Getting to know and become friends with your mechanic is probably one of the best moves you can make with regards your aviation future. While learning to fly you can depend on your instructor to know or find the answers to all your technical questions about the aircraft you are flying. Once you get your license you lose that security blanket and will need to depend on someone else for help. In a perfect world every flight would be uneventful and you would never need the help of a technical person. However, this is not a perfect world and things do go wrong, sooner or later something will happen and you'll be in need of advice from your mechanic. If your plane breaks down on a trip you don't want to be at the mercy of the local mechanic. He may throw out words you don't understand and quote a repair cost that would require refinancing your plane. This is where becoming friends with your mechanic comes in handy. He may not be able to fix your plane over the phone but at least he can give you advice or even talk with the local mechanic to make sure you only get what you need and only pay for what you get. Feeding him may not be the way to every mechanic's heart but whatever it takes, do everything in your power to have a good relationship with yours. Even if it never saves you a dime it will give you peace of mind.


Words of Wisdom…
More than anything else the sensation is one of perfect peace mingled with an excitement that strains every nerve to the utmost, if you can conceive of such a combination.

– Wilbur Wright
Source: www.skygod.com


ABC's of Taking Passengers Flying
We pilots remember with great fondness the first passenger we took flying after earning that long sought after piece of paper called a temporary certificate. Whether it was our best buddy, sweetheart, mom or pop, it was a hallmark in our aviation experience.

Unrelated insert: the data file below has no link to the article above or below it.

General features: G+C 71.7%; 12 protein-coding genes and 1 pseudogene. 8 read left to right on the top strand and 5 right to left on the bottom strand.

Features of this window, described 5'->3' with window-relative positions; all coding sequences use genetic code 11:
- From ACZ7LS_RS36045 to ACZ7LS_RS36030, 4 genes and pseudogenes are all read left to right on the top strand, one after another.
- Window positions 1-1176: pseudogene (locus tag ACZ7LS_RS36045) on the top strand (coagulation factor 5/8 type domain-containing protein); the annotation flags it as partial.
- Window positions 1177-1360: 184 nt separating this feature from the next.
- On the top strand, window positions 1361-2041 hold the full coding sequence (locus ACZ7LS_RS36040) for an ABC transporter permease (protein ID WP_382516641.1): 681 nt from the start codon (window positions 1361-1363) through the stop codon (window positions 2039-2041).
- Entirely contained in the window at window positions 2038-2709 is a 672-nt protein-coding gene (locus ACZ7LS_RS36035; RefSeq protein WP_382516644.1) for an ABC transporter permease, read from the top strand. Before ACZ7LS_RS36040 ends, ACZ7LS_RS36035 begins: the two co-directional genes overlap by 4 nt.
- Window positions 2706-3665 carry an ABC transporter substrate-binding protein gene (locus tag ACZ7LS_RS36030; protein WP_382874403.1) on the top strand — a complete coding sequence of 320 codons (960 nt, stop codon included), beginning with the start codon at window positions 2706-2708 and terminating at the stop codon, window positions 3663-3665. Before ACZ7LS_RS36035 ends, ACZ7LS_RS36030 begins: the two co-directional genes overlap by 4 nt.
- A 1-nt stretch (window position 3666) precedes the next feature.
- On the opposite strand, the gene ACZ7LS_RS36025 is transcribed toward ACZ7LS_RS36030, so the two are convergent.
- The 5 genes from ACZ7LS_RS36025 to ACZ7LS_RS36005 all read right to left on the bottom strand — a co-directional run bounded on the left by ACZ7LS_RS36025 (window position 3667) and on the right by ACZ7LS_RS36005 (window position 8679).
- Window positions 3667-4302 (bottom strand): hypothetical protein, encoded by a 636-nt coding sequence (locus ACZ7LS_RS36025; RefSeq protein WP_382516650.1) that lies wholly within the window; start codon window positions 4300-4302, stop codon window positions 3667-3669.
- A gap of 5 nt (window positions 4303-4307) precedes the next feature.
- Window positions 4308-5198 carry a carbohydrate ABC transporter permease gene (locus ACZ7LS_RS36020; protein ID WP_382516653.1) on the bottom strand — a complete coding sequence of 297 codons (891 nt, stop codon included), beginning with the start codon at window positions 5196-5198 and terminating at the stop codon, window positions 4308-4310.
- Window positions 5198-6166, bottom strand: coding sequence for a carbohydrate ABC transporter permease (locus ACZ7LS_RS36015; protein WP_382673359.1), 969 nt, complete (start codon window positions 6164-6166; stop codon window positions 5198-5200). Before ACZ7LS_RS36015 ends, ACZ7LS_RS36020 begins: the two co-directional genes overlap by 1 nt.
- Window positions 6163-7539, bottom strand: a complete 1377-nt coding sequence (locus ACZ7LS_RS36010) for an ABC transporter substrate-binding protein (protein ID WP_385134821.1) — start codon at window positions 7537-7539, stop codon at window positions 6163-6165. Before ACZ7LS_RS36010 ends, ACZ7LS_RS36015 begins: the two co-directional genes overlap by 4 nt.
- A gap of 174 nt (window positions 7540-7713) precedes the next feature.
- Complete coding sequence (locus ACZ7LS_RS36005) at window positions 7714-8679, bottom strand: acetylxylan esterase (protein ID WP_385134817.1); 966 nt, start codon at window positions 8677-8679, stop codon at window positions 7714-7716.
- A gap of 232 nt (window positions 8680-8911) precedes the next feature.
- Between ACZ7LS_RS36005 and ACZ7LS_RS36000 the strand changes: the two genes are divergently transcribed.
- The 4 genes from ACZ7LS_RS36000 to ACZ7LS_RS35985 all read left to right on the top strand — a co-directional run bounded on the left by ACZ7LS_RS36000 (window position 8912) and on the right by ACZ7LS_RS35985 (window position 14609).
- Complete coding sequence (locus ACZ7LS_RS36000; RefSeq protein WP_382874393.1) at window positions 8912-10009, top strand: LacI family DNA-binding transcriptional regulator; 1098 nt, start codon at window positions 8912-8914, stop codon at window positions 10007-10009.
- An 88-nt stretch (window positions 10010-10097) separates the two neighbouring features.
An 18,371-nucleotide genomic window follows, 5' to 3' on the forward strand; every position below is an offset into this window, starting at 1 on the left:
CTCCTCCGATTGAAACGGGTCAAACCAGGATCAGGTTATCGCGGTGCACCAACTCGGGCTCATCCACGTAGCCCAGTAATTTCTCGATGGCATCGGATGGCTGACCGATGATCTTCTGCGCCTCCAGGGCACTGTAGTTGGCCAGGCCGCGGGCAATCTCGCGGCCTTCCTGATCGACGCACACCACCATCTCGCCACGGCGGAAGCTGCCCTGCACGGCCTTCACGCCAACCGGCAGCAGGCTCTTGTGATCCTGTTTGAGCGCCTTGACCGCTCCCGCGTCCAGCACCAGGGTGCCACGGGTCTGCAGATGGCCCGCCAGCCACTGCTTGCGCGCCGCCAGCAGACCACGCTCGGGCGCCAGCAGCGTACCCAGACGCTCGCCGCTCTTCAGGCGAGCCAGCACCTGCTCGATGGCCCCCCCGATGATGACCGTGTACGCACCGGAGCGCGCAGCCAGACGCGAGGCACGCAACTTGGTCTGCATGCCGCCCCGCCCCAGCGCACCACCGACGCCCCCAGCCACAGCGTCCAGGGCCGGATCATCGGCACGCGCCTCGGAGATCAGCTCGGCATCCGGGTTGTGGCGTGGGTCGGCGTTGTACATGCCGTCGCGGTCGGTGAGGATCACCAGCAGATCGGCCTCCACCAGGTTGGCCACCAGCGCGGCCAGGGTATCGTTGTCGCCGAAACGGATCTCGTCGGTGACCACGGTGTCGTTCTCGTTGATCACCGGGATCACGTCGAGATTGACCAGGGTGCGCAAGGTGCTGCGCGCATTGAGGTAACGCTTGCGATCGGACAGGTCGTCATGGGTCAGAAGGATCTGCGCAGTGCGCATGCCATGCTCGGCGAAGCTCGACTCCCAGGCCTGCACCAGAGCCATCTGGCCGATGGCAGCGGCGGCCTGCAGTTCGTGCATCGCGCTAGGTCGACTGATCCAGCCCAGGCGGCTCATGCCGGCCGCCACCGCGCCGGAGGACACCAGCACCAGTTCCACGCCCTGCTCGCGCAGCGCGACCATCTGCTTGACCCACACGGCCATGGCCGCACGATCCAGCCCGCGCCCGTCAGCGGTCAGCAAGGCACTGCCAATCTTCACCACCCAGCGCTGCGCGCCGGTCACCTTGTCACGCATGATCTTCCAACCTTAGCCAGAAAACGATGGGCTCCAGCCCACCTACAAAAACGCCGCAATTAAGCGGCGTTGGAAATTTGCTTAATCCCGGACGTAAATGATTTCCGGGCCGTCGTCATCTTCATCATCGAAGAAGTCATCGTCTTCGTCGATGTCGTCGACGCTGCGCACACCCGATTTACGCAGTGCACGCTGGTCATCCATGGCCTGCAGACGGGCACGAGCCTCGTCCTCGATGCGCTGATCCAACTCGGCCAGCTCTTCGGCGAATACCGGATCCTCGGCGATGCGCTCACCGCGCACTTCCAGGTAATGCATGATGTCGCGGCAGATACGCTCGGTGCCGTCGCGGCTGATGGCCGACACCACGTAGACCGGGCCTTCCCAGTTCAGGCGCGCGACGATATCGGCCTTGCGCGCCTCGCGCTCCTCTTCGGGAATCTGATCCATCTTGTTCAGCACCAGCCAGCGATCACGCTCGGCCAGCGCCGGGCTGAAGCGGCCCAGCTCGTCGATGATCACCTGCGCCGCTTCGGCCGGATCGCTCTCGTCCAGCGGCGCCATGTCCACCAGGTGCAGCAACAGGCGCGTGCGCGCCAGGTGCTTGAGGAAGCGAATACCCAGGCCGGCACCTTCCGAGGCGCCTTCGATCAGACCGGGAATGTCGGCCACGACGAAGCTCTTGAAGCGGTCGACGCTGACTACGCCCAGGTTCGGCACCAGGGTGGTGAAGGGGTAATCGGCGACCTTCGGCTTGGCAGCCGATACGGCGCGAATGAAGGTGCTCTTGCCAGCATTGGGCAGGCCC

Those first trips were often as much about us and our new license to show off what we've learned as it was about showing our passenger a good time. Since the joy of flying is so much fun to share, we've put together a few tips to make the ride more enjoyable for your guests so they'll want to come with you again.

Airsick bags are one of those things you always want to have around, but never want to use. To keep them in a side pocket where they belong, suggest the passenger eat a light meal and drink adequate (but not excessive) water before the flight. Try keeping your passengers occupied by requesting their help with checklists and watching for traffic.

Brief passengers to wear their seat belts and harnesses and to avoid talking during take off and approach. This is a great opportunity to impress passengers with your professionalism.

Climbs, descents, and turns should be kept shallow. Your flight instructor may have admired your outstanding ability to perform stalls and steep turns, but your passenger will be more impressed with smooth and safe flying.

Dawn and dusk are a pleasant time to fly for those new to small airplanes. Beautiful skyscapes and calm air have been known to tame a nervous stomach by inducing a series of "ooohs and aahs." There seems to be a little magic happening during those between times as night and day pass the torch to the other.

Explain to your passenger what he may expect of the flight, from the length of time it will take from the parking lot to the destination, to the funny sounds he might hear, to the cloud layer you might enter. Your passenger will appreciate knowing what to expect.


Flying Smarter Not Harder